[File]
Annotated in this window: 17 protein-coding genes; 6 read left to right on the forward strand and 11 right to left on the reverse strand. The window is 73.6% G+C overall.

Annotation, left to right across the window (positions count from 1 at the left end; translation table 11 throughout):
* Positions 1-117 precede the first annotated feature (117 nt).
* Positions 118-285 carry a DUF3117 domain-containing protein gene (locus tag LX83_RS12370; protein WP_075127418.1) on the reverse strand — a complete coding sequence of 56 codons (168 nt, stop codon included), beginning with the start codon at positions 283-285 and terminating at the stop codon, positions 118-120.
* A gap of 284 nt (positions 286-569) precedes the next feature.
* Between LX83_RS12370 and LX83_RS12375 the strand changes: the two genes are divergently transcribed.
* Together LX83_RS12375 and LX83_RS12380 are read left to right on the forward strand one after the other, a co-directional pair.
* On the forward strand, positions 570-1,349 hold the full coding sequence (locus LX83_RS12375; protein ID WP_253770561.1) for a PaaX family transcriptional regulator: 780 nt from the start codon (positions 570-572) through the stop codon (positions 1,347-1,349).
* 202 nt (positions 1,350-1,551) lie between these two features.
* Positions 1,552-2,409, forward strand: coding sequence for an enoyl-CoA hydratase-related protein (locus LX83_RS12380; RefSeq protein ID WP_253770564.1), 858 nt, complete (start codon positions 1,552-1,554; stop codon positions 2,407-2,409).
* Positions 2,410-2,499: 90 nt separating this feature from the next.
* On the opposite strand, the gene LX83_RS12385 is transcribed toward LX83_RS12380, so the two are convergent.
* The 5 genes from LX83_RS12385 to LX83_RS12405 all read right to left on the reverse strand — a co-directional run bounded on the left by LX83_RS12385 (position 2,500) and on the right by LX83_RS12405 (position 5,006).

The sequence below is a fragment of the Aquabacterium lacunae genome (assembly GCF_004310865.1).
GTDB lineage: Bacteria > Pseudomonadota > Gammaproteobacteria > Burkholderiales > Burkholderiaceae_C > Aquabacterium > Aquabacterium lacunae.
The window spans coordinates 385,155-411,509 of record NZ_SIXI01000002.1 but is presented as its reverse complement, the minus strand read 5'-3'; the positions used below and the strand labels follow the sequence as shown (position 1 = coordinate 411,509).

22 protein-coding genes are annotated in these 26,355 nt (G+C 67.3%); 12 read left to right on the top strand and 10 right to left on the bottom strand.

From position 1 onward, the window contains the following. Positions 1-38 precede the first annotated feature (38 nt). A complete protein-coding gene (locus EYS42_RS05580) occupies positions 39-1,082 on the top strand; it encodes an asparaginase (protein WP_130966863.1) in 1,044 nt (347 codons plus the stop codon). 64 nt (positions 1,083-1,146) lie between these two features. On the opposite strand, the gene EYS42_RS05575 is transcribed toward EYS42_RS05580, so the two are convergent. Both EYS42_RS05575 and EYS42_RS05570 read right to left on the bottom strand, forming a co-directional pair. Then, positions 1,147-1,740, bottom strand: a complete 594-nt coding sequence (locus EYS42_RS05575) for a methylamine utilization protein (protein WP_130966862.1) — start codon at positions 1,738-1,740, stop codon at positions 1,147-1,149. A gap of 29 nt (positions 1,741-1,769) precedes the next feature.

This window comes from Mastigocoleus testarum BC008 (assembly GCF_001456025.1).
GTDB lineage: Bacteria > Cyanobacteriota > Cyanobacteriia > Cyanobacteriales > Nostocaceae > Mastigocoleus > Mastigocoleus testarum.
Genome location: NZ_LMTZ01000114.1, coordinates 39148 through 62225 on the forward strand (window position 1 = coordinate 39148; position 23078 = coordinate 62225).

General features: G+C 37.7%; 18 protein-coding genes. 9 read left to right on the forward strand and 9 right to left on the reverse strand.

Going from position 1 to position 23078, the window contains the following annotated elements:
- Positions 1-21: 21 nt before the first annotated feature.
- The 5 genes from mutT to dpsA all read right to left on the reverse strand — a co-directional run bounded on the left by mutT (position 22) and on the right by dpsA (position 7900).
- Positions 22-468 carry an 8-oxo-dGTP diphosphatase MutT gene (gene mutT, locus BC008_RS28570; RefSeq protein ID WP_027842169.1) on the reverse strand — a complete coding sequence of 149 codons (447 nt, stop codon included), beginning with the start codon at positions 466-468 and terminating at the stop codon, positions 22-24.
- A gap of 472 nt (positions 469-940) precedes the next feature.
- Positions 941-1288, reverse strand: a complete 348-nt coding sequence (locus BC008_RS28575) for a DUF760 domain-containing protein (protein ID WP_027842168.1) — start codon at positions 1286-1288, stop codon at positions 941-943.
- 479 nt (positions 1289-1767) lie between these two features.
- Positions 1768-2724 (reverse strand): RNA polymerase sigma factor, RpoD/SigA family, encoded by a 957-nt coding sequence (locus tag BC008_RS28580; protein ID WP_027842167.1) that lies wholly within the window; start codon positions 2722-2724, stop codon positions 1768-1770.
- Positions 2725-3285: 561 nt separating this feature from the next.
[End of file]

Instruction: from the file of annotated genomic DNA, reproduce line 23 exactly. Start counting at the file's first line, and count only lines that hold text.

Going from position 1 to position 23078, the window contains the following annotated elements: